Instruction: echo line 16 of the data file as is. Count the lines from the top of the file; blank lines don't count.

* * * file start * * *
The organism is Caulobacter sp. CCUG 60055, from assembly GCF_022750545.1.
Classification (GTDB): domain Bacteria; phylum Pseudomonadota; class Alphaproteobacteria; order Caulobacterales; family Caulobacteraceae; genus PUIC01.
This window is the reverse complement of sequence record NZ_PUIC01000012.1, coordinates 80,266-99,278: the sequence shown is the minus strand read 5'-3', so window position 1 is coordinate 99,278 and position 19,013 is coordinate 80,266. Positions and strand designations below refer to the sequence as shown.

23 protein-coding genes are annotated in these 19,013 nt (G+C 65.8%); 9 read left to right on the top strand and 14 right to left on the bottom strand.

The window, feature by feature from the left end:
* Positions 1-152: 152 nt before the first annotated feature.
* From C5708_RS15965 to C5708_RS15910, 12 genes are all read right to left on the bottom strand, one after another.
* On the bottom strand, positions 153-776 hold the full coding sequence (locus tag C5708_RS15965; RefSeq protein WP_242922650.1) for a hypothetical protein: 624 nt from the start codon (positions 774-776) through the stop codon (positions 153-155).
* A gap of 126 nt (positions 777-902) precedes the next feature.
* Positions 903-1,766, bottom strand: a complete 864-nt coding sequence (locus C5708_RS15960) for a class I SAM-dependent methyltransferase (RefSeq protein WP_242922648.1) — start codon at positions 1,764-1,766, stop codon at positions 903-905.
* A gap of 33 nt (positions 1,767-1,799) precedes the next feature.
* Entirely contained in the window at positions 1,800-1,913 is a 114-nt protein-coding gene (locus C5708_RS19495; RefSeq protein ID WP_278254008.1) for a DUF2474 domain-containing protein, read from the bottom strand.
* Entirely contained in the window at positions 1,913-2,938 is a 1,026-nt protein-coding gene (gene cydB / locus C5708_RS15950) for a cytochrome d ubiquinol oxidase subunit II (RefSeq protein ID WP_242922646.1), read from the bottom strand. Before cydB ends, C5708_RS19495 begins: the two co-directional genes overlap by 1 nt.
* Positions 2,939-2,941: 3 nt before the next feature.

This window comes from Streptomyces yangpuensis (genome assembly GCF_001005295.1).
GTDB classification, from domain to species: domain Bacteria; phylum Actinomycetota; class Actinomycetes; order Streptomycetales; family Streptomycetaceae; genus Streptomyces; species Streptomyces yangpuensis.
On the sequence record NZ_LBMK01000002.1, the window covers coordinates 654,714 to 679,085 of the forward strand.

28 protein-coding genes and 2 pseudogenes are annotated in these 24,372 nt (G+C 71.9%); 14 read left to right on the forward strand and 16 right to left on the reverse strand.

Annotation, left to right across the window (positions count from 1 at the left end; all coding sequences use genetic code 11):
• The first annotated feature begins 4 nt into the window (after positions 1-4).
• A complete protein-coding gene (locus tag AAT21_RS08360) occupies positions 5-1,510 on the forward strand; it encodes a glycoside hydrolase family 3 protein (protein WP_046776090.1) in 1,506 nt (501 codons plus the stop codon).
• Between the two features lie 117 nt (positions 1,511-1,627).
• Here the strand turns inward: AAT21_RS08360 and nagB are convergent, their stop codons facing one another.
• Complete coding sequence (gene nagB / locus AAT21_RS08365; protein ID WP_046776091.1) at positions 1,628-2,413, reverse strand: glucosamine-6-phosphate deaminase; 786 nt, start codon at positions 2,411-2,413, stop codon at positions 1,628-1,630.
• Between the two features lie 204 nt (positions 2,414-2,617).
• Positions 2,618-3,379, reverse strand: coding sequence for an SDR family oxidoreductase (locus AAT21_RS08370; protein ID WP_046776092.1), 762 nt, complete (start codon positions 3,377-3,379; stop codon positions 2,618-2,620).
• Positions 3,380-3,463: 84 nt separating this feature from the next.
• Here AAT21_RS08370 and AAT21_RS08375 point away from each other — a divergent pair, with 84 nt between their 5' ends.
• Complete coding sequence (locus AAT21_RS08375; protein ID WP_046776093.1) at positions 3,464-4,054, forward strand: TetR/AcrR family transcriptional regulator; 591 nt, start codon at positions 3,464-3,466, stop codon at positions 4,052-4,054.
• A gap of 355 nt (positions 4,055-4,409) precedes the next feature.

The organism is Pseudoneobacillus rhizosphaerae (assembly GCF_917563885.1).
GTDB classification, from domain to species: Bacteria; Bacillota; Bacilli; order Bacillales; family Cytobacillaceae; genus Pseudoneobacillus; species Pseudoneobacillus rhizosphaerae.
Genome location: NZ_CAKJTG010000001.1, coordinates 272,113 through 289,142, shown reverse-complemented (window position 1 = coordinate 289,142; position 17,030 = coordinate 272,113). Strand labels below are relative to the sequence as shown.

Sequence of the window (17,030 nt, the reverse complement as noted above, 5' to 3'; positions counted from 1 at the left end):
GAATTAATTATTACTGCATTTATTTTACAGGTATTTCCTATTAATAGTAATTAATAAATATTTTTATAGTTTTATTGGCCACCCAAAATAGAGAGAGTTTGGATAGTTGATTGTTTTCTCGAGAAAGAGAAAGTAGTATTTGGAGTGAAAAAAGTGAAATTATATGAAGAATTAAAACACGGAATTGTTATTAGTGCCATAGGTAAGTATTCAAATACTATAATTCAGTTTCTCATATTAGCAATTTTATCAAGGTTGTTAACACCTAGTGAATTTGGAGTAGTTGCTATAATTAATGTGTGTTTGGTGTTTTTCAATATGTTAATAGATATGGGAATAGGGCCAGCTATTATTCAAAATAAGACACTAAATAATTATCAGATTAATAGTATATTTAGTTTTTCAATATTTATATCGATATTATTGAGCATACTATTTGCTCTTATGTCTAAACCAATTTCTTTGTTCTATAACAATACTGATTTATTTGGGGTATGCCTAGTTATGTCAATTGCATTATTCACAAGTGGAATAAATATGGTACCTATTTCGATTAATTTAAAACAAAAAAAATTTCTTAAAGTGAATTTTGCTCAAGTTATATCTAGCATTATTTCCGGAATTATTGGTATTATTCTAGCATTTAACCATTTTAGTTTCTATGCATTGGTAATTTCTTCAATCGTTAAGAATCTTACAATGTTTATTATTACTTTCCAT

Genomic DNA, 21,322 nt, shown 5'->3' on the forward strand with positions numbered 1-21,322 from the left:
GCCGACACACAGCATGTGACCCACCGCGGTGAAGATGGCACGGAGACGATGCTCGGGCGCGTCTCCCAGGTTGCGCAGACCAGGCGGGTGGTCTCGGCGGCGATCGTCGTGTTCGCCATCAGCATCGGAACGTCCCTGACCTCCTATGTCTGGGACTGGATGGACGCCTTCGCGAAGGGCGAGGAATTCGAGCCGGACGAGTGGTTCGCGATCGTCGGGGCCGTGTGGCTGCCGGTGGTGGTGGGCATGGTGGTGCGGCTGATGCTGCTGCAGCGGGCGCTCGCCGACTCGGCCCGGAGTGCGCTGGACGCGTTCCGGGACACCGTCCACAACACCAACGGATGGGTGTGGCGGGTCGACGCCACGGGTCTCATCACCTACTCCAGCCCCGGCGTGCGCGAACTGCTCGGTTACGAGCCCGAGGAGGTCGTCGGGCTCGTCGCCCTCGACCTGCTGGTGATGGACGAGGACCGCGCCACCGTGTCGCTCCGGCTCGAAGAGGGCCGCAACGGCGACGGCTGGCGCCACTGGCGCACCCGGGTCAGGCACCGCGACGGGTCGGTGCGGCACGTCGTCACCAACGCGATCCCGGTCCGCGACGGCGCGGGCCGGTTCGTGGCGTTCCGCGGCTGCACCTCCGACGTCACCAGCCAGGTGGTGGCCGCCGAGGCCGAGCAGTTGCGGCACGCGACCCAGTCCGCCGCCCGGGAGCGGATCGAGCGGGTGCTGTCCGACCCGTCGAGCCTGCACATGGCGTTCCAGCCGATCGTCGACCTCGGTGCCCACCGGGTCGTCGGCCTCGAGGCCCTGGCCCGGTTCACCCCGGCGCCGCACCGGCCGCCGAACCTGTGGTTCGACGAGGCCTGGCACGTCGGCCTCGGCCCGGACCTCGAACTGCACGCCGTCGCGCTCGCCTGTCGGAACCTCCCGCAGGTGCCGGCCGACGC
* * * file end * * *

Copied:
GTDB classification, from domain to species: domain Bacteria; phylum Actinomycetota; class Actinomycetes; order Streptomycetales; family Streptomycetaceae; genus Streptomyces; species Streptomyces yangpuensis.